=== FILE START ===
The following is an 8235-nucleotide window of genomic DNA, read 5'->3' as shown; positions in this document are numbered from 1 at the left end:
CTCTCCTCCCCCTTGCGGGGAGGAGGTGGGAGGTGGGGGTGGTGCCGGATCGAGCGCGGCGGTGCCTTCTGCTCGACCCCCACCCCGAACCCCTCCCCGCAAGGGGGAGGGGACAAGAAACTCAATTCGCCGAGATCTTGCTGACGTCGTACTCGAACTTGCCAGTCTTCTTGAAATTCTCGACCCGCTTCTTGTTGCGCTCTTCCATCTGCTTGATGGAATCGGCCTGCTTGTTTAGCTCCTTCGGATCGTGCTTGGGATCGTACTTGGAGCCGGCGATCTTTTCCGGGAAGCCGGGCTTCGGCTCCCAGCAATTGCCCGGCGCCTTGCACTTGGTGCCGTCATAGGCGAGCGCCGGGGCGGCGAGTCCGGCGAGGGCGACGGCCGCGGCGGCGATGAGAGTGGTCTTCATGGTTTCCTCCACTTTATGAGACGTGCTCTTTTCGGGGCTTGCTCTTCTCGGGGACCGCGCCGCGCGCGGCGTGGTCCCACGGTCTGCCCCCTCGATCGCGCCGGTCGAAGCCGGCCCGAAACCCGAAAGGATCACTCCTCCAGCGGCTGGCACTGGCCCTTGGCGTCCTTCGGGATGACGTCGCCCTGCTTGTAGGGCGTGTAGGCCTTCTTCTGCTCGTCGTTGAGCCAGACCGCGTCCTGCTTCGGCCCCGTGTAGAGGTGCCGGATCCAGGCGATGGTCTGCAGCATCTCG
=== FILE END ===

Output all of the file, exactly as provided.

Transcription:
The following is an 8235-nucleotide window of genomic DNA, read 5'->3' as shown; positions in this document are numbered from 1 at the left end:
CTCTCCTCCCCCTTGCGGGGAGGAGGTGGGAGGTGGGGGTGGTGCCGGATCGAGCGCGGCGGTGCCTTCTGCTCGACCCCCACCCCGAACCCCTCCCCGCAAGGGGGAGGGGACAAGAAACTCAATTCGCCGAGATCTTGCTGACGTCGTACTCGAACTTGCCAGTCTTCTTGAAATTCTCGACCCGCTTCTTGTTGCGCTCTTCCATCTGCTTGATGGAATCGGCCTGCTTGTTTAGCTCCTTCGGATCGTGCTTGGGATCGTACTTGGAGCCGGCGATCTTTTCCGGGAAGCCGGGCTTCGGCTCCCAGCAATTGCCCGGCGCCTTGCACTTGGTGCCGTCATAGGCGAGCGCCGGGGCGGCGAGTCCGGCGAGGGCGACGGCCGCGGCGGCGATGAGAGTGGTCTTCATGGTTTCCTCCACTTTATGAGACGTGCTCTTTTCGGGGCTTGCTCTTCTCGGGGACCGCGCCGCGCGCGGCGTGGTCCCACGGTCTGCCCCCTCGATCGCGCCGGTCGAAGCCGGCCCGAAACCCGAAAGGATCACTCCTCCAGCGGCTGGCACTGGCCCTTGGCGTCCTTCGGGATGACGTCGCCCTGCTTGTAGGGCGTGTAGGCCTTCTTCTGCTCGTCGTTGAGCCAGACCGCGTCCTGCTTCGGCCCCGTGTAGAGGTGCCGGATCCAGGCGATGGTCTGCAGCATCTCG